Night vision goggles are multi-hundred or -thousand-dollar gadgets that are the purview of spies, commandos, and wealthy hobbyists, right? Maybe not. Jakks Pacific has introduced a night vision product retailing for just $80.
So how do they work? The secret is that the human eye can’t perceive infrared light, but some cameras can. Night vision goggles typically consist of a camera feeding to a viewfinder, with an IR spotlight illuminating the area. If you don’t have your own goggles, all you see is darkness.
Jakks claims that the EyeClops Night Vision are the only true night vision goggles in toy form and I’m inclined to believe it. There are competing products but typically they’re just a head-mounted green light that looks cool in the dark. With the EyeClops goggles you’re getting the real deal.
Needless to say, the goggles were designed to present a delightfully Borg-like appearance, however, a lot of the look is cosmetic. Here’s how it’s set up. There are two eyepieces, one covered in LEDs and the other unadorned. Positioned over the forehead is a big central sphere I call a "bulb" which contains the camera and is surrounded by more LEDs. I’m not sure why this bulb had to be so prominent, maybe to stay with the cyclopean theme of the product line. The 5-AA battery pack ends up at the back of the head.
As mentioned, the goggles work by projecting IR light. There are two levels of brightness, the lower uses the LEDs on the right eyepiece, the higher uses the LEDs on the central bulb. Interestingly, the latter are so powerful that when emitting, you can see a dull red glow. (As I said, to the naked eye the IR LEDs don’t normally emit visible light, but digital cameras are able to sense the infrared light. That’s what you see in the photo.)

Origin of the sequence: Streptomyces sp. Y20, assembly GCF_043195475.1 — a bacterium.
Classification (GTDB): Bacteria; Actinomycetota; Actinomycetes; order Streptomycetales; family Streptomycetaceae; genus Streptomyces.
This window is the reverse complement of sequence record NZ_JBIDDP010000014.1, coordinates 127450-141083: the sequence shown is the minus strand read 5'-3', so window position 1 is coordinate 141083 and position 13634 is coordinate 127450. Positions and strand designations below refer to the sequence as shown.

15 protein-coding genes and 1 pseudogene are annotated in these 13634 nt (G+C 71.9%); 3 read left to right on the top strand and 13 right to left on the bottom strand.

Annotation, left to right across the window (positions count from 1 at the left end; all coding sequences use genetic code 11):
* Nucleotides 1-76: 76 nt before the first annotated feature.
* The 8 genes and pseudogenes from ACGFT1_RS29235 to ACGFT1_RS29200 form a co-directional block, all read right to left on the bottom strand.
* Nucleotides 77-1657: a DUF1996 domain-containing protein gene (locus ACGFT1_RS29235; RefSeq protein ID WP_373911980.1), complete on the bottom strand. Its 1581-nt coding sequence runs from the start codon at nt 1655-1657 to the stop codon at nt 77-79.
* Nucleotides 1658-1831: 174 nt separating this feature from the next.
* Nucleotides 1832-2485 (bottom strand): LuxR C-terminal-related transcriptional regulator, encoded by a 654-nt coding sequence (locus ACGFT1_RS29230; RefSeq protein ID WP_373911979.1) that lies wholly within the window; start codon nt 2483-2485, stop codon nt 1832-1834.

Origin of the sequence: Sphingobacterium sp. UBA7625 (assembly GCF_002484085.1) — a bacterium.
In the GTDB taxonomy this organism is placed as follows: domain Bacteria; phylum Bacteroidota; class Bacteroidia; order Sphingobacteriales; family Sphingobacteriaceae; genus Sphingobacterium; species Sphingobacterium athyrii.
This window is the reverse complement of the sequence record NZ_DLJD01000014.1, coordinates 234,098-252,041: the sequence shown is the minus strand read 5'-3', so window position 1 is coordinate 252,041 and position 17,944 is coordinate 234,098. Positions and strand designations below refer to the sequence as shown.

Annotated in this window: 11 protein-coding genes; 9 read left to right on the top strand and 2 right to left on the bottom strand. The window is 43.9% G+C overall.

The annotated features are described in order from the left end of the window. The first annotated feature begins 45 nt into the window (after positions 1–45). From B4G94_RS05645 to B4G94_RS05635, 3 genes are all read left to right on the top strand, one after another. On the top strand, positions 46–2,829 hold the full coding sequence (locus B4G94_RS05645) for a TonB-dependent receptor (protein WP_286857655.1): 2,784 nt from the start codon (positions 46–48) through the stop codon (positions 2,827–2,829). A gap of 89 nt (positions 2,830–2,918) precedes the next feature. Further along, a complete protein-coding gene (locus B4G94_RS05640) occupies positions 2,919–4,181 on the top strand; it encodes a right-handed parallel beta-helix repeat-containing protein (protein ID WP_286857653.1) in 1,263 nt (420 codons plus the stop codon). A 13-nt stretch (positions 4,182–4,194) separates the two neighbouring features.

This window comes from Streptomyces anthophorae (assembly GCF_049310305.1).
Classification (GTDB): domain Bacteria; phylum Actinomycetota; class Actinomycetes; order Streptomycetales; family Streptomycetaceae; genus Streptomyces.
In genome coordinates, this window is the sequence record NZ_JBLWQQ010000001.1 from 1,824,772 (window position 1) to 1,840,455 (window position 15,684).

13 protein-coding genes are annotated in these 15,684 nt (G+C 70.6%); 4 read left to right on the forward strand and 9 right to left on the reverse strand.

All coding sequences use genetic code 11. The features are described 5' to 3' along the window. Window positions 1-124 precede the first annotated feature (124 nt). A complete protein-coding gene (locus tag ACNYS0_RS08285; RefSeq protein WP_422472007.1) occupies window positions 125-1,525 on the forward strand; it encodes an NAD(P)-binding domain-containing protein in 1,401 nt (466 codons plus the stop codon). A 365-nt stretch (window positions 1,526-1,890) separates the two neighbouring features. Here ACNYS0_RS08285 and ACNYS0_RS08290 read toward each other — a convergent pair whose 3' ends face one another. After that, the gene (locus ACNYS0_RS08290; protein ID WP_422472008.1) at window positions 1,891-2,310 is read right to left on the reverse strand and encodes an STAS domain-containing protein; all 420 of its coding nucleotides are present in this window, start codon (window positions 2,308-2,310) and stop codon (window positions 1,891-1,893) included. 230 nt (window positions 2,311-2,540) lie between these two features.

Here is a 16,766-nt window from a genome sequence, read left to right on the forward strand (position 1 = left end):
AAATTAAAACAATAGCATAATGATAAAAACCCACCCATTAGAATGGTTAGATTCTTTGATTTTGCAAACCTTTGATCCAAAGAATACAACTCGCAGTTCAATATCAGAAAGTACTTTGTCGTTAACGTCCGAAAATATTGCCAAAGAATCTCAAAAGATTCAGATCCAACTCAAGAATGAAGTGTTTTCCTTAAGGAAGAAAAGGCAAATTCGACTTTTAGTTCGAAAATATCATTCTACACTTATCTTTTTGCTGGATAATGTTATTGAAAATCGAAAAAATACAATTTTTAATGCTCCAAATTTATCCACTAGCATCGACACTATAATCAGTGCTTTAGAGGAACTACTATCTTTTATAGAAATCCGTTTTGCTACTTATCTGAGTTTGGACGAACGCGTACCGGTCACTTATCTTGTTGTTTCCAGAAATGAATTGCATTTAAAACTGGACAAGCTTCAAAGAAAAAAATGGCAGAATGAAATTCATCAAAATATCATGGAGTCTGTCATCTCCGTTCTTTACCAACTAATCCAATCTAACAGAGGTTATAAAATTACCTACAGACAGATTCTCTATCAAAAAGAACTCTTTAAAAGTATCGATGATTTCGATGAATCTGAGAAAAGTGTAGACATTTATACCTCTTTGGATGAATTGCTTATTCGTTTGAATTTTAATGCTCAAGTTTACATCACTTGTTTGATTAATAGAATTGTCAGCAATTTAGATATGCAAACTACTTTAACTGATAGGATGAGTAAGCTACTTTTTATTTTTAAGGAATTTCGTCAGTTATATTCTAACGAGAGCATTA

The camera feeds to a tiny (0.5"x0.75") LCD screen positioned in front of the right eye. Since there is only one screen you get only monocular vision, if it matters. The smallness of the screen doesn’t really hurt because it’s right in front of the eye. One concern I had was the feasibility of using the goggles with my big nerd glasses. It turned out to be a non-issue, as the miniature screen falls well within my close-in vision. However, someone relying on reading glasses may find themselves unable to see much of anything. As far as the left eyepiece, it is merely cosmetic, and flips up to allow the user to look through a hole.
You know how in the movies, people wearing night vision goggles are easily blinded by bright lights? Myth. You can see just as well in sunlit rooms as you do pitch darkness. Yes, it seems a little brighter, but not absurdly so. When the ninjas rappel through the windows with flash-bangs going off, you won’t be at a disadvantage.
One surprising function is a slider allowing the user to switch the viewscreen from the classic "green" coloration to grayscale, and back again. I’m not sue what the purpose of this might be… I suspect the camera natively uses grayscale, but has the green option because that style is so ingrained in our culture; maybe people would foolishly pooh pooh the night vision capabilities if it wasn’t the green they expected. (One cool aspect of this feature is the ability to ‘dial through the wavelengths’ they way the Predator does to catch sneaky humans.)
Night vision for kids. A less imaginative person might wonder why Junior needs night vision goggles, but we at the GeekDad blog don’t trouble ourselves with such foolish soul-searching. After-hours cookie raids. Midnight airsoft wars. Your imagination has the answer.